Moving house is one of life’s more stressful events for people and their pets. Our vet, Dr. Rich Goldstein of Mobile Vet Squad is a mobile vet always on the move and plenty of personal experience. He has sound advice for one Cat Wisdom101 reader about to make a big move, with cats. Have question for Dr. G.? Send it with as much detail as possible and optional photo to firstname.lastname@example.org
Question: I hope you can help advise me on a long-distance move in November from Chicago to Houston with two cats. The cats, Lolly and Smudge are five year-old sisters who have only known one home. The only travel they’ve done is to the vet and are good passengers. My husband wants to drive. It would mean one night at a hotel. I would rather fly but what method do you think is less stressful? I’m stressed about everything: packing, the logistics, finding a new vet. Should they have check-up before we move? Any tips or suggestions to make this move a good one for all of us would be much appreciated.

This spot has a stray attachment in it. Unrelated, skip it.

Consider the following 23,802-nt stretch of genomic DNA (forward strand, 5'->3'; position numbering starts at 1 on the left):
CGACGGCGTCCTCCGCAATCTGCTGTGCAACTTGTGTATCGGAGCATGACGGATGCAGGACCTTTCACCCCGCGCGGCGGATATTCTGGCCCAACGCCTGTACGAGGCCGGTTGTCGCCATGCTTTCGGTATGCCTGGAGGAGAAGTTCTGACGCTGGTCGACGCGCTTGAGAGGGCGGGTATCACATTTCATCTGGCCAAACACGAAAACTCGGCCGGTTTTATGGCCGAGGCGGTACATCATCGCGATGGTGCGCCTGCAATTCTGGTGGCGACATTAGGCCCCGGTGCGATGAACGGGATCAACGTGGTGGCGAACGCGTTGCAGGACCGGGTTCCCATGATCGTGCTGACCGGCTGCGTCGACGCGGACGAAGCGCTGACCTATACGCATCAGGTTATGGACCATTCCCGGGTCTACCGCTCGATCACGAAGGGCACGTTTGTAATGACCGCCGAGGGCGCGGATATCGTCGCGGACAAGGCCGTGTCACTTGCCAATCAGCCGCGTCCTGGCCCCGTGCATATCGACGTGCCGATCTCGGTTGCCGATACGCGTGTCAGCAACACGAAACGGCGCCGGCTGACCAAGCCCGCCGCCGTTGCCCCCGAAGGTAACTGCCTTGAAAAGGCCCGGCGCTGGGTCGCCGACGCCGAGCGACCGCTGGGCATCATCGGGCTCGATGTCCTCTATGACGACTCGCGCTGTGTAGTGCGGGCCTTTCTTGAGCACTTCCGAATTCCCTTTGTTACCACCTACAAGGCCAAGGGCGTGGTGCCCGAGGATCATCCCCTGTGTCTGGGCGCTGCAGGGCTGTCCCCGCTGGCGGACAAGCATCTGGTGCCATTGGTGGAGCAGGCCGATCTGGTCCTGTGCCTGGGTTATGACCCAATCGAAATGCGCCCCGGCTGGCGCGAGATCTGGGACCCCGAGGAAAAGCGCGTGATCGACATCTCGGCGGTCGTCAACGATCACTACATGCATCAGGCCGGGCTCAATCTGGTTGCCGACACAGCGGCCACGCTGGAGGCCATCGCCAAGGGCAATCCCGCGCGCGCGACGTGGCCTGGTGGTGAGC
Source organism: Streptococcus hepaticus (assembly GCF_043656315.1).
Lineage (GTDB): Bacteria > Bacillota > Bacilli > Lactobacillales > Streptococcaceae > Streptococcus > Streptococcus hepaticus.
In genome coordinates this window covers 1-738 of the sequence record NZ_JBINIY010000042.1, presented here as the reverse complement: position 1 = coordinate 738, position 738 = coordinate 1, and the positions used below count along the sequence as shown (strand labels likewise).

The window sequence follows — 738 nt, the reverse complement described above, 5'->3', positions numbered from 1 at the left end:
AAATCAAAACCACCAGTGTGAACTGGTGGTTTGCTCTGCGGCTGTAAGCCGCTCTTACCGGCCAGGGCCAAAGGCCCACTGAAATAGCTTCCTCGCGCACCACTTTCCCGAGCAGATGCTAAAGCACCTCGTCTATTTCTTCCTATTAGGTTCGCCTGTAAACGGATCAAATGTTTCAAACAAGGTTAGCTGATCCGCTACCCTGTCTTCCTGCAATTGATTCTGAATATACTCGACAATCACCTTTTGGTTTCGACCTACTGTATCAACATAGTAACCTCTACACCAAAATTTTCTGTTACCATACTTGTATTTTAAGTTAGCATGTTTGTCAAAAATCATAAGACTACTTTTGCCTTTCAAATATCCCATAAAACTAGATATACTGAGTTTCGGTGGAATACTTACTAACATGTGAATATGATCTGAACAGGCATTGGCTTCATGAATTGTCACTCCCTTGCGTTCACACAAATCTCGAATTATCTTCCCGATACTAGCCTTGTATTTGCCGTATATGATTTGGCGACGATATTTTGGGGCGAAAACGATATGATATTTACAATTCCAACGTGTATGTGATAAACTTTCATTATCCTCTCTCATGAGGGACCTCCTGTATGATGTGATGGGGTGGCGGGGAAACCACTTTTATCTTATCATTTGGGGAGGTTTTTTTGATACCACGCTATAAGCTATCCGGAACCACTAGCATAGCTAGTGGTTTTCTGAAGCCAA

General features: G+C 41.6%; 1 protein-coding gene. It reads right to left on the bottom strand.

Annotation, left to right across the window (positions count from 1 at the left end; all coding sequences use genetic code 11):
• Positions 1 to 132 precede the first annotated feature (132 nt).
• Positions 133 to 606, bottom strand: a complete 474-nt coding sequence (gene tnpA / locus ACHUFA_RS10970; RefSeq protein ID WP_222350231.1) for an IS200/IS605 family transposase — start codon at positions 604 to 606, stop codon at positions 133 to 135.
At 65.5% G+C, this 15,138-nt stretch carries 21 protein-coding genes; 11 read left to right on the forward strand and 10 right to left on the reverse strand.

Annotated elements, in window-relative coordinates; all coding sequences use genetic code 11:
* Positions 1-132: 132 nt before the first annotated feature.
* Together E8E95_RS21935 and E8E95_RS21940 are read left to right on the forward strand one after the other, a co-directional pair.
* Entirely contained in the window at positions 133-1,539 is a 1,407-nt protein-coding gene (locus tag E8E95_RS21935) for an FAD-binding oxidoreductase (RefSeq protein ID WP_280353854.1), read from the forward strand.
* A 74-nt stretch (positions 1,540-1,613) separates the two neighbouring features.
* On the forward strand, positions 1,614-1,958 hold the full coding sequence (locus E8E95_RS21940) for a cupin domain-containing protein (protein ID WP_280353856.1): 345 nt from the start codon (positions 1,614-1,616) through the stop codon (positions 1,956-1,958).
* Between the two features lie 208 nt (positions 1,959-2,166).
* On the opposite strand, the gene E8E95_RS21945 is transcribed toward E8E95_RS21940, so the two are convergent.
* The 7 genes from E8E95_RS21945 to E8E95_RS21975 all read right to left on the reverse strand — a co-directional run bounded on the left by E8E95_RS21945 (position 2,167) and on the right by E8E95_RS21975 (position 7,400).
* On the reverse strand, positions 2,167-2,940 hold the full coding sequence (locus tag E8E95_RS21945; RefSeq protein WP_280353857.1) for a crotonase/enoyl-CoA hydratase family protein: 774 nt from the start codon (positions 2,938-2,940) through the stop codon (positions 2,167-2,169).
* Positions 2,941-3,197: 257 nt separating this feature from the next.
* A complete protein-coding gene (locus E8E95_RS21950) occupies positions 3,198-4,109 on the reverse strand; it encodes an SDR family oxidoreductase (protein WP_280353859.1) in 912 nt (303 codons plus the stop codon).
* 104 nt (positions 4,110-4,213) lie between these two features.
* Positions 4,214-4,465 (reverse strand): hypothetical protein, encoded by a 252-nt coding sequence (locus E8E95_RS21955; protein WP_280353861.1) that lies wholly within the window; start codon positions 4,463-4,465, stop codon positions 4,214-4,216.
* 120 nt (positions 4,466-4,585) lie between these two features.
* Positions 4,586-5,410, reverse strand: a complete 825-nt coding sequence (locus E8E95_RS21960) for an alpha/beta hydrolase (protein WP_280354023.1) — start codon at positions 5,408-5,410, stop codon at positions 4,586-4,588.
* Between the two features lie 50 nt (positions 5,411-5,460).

Answer: Boxes, bags and bubble wrap – both joyful and stressful for our feline friends! Moving is never fun for anyone – human or feline. Having moved across country twice with my cat, I feel your anxiety through the page! Hopefully we can alleviate some of the stress for everyone. First of all, kudos to Lolly and Smudge for being good passengers! With cats, that’s half that battle!
Many years ago when I drove across country for the first time, my cat Salem knew something was amiss for weeks. When the day finally came to pack up and go, he put his feet down and said ‘no.’ He decided he liked it right where he was and went into hiding. In fact, his hiding place was so good, I couldn’t find him for 2 days. I looked everywhere humanly possible (but obviously not everywhere feline-ly possible!). I finally had to leave without him, and I was brokenhearted! An hour after I pulled away, my mother called me to say Salem came out of hiding and was happy as a clam that he had eluded capture. We decided that I would go on my way and that mom would fly out with him once I was settled in my new home. Seemed like a plan. But you know what they say about the best laid plans…